On Monday, the Royal Caribbean cruise ship, Anthem of the Seas, halted travels and turned back to port after a severe storm off the North Carolina Coast left several passengers with mild injuries and the ship with damage. Many passengers had been dreaming of sandy shores and a much needed vacation. Instead, they were greeted with 150 mph winds and sheer terror.
The Anthem of the Seas encountered incredibly rough seas off the coast of Cape Hatteras.
There were recorded gusts of 76 mph winds (above hurricane force) and 30 ft. waves.
Passengers were told to stay in their rooms and received hourly updates. That is, until 10 P.M, when the storm became so severe the captain and crew did not have time for the hourly updates.
During the peak of the storm, many were exhausted, terrified, starving, and of course...very sea sick.
Some passengers said TV reports stated that winds were reaching 120-150 mph.
The Captain dilligently did his job to keep everyone on board safe and the cruise ship afloat. One passenger reported the ship leaning "way over" as the Captain fought the winds.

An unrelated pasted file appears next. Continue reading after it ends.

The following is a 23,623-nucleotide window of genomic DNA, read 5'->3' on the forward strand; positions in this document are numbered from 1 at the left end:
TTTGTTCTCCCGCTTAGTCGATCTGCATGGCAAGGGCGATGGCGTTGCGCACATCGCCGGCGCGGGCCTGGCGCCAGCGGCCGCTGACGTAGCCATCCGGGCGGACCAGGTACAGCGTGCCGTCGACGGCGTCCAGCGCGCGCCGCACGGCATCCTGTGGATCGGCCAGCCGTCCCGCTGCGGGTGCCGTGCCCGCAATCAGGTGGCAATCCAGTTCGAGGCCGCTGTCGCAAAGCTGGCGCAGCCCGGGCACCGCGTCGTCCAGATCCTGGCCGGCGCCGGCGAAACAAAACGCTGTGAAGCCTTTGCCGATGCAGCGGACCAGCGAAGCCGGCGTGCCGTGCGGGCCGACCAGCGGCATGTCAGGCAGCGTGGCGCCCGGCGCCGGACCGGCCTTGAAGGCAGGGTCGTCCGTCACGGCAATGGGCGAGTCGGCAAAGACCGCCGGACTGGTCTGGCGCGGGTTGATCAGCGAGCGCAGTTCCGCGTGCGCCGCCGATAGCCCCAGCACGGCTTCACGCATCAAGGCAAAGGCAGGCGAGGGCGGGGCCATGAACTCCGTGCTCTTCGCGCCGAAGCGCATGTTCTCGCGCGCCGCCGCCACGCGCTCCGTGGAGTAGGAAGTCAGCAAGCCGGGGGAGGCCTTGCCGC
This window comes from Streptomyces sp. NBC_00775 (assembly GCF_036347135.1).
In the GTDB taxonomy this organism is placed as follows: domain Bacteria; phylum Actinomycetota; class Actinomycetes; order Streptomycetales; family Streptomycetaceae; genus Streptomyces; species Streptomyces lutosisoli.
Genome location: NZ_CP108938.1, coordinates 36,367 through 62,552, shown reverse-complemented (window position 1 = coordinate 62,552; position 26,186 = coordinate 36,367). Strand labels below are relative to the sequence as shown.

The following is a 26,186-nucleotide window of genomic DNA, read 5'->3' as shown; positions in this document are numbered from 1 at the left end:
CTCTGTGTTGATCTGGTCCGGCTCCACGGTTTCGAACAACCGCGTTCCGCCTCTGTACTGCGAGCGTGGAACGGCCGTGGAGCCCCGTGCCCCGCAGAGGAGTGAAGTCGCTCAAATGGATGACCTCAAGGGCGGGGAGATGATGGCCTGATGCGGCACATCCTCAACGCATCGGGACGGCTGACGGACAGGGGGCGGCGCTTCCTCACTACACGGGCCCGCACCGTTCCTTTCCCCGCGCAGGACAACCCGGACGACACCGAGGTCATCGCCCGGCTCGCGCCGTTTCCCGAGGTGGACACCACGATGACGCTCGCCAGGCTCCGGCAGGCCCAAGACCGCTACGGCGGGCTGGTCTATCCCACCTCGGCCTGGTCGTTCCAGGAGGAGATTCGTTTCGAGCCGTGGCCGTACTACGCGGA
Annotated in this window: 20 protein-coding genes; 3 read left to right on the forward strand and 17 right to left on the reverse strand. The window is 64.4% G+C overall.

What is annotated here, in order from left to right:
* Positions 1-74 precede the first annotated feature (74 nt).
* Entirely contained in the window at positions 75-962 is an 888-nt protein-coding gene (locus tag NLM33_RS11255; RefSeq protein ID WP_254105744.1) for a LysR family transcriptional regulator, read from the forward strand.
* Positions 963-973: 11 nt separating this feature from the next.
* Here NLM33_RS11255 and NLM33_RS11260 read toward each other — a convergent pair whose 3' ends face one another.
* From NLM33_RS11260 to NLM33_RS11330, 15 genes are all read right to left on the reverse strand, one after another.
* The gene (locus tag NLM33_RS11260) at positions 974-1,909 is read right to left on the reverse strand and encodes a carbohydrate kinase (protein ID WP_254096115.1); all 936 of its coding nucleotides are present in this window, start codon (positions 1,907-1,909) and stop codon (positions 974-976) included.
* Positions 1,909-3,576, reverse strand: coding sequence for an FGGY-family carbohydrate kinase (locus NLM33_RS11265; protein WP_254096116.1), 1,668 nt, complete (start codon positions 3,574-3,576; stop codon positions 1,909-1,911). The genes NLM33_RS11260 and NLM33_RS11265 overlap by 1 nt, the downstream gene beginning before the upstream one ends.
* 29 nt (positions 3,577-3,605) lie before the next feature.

Parts of the cruise liner gave way during the terrible storm. Like this picture above of a ceiling.
Luckily, no passengers were seriously injured and all received a full refund and half off a future cruise fare.
The passengers and crew of Anthem of the Seas were incredibly lucky, though. This particular area has claimed hundreds of lives and ravaged ships. It has happened so much that the area was deemed the 'Graveyard of the Atlantic.'
Navigational difficulties as well as terrible storms have caused the loss of thousands of ships and countless lives in the Diamond Shoals area off Cape Hatteras.
Records of shipwrecks in the area have been documented all the way back to 1526. Since then, more than 5,000 ships have met their demise in the 'Graveyard of the Atlantic.'
The dangerous area extends along most of the North Carolina coast. With crucial areas being Cape Lookout and Cape Fear. The spot is known as Cape Point, a stretch of beach that divides the north and south facing beaches of Hatteras Island. It is wildly popular for surfing and fishing, but dangerous for boating. The shores of Cape Hatteras have seen more than 600 shipwrecks.
The high risk potential for shipwrecks even lured some to be "wreckers" - people who salvaged off goods from wrecked ships, sometimes even luring them into their destruction.
Today's technology, boats, cruise ships, etc. are better equipped to deal with the dangerous shores of North Carolina. Yet, it's safe to say that the passengers and crew on Anthem of the Seas are incredibly lucky.
Do you have any personal experience with or stories of the Graveyard of the Atlantic? Tell us in the comments!